When I was a little child, my parents taught me by example to pray. I began with a picture in my mind of Heavenly Father being far away. As I have matured, my experience with prayer has changed. The picture in my mind has become one of a Heavenly Father who is close by, who is bathed in a bright light, and who knows me perfectly.
Both my father and mother were survivors of the Warsaw Ghetto and the Nazi concentration camps. Apart from my parents, every family member on both sides was exterminated by the Nazis.
When I was a child in the 1940s and early 1950s, my parents and grandparents spoke of Britain as home, and New Zealand had this strong sense of identity and coherence as being part of the commonwealth and a the identity of its people as being British.
Following Michael Brown’s death, I went to Ferguson and met with his parents. I stood with them as they tried to hold their heads high and deal with both their immense loss and the larger issues of police-community relations.
When I was little, my parents really only wanted me to be a scientist or a doctor; they had never even heard of law school. I think even these days if you were to tell your mother you want to be a fashion designer, or an artist or a writer, a lot of Asian parents would be alarmed because they don’t think that’s a secure career.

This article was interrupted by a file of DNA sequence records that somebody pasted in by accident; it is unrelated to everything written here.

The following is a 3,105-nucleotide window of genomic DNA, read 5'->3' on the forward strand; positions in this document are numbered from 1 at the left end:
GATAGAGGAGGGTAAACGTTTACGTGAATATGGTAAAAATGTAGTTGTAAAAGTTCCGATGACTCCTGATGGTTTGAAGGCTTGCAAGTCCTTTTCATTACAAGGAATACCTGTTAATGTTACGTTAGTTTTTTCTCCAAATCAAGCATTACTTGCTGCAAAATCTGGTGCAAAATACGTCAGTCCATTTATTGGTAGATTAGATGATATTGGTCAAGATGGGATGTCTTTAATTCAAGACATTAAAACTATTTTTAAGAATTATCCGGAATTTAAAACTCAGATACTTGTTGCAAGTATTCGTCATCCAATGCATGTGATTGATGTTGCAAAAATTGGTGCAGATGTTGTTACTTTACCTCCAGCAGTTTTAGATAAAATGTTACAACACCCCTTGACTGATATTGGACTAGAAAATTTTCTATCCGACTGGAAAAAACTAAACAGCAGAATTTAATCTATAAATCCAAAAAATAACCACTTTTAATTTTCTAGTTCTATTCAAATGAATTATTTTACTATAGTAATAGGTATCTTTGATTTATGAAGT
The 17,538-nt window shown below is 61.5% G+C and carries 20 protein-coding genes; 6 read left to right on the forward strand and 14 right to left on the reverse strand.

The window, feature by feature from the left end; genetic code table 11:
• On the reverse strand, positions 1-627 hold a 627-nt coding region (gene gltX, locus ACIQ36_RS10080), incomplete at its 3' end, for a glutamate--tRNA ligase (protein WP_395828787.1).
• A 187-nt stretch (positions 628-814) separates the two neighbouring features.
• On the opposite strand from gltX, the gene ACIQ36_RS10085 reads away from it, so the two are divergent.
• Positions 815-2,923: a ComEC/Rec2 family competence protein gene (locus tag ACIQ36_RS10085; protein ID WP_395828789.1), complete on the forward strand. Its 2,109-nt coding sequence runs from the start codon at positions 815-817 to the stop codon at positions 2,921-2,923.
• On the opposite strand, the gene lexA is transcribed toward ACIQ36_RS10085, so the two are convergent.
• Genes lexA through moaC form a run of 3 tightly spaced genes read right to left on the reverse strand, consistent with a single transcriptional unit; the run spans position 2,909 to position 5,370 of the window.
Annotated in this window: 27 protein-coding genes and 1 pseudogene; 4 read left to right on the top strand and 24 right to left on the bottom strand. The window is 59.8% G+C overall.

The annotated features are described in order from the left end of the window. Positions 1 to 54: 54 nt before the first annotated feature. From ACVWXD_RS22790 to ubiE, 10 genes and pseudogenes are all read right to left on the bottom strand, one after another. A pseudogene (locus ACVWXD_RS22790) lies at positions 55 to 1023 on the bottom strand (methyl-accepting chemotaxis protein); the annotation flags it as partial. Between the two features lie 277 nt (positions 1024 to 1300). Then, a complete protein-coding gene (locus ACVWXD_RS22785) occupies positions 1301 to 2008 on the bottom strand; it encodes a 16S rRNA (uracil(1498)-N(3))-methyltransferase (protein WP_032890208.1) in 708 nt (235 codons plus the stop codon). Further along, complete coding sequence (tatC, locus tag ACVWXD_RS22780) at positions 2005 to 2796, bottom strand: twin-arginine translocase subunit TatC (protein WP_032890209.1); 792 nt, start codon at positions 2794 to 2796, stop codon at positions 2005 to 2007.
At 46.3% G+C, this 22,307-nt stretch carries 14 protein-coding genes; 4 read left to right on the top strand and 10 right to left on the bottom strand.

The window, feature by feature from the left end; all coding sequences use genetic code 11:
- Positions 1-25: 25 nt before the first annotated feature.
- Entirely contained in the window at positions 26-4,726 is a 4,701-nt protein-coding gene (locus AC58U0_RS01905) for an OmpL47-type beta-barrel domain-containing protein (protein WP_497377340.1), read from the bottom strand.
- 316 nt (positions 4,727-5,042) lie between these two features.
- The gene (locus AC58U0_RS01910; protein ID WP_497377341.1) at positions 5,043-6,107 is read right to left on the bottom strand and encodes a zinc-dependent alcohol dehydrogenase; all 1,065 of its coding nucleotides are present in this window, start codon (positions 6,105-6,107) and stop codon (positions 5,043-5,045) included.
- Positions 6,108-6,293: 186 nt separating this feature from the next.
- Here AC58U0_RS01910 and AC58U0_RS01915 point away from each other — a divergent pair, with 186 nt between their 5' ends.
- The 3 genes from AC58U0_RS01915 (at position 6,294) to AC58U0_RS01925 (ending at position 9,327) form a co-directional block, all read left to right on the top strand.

In Chinese culture, it wouldn’t occur to kids to question or talk back to their parents. In American culture, kids in books, TV shows and movies constantly score points with their snappy back talk. Typically, it’s the parents who need to be taught a life lesson – by their children.
I just like being on my own on trains, traveling. I spent all my pocket money travelling the London Underground and Southern Railway, what used to be the Western region, and in Europe as much as I could afford it. My parents used to think I was going places, but I wasn’t, I was just travelling the trains.
Parents, brothers and sisters, grandparents, aunts and uncles are made more powerful guides and rescuers by the bonds of love that are the very nature of a family.
My parents, and especially my mother, encouraged by the director of the local school which I was attending, wanted in spite of everything to send me to a National School of Arts and Crafts so that I could later become an engineer.
My parents often wondered why I would grow so indignant at the falsification and exploitation of the Nazi genocide. The most obvious answer is that it has been used to justify criminal policies of the Israeli state and U.S. support for these policies.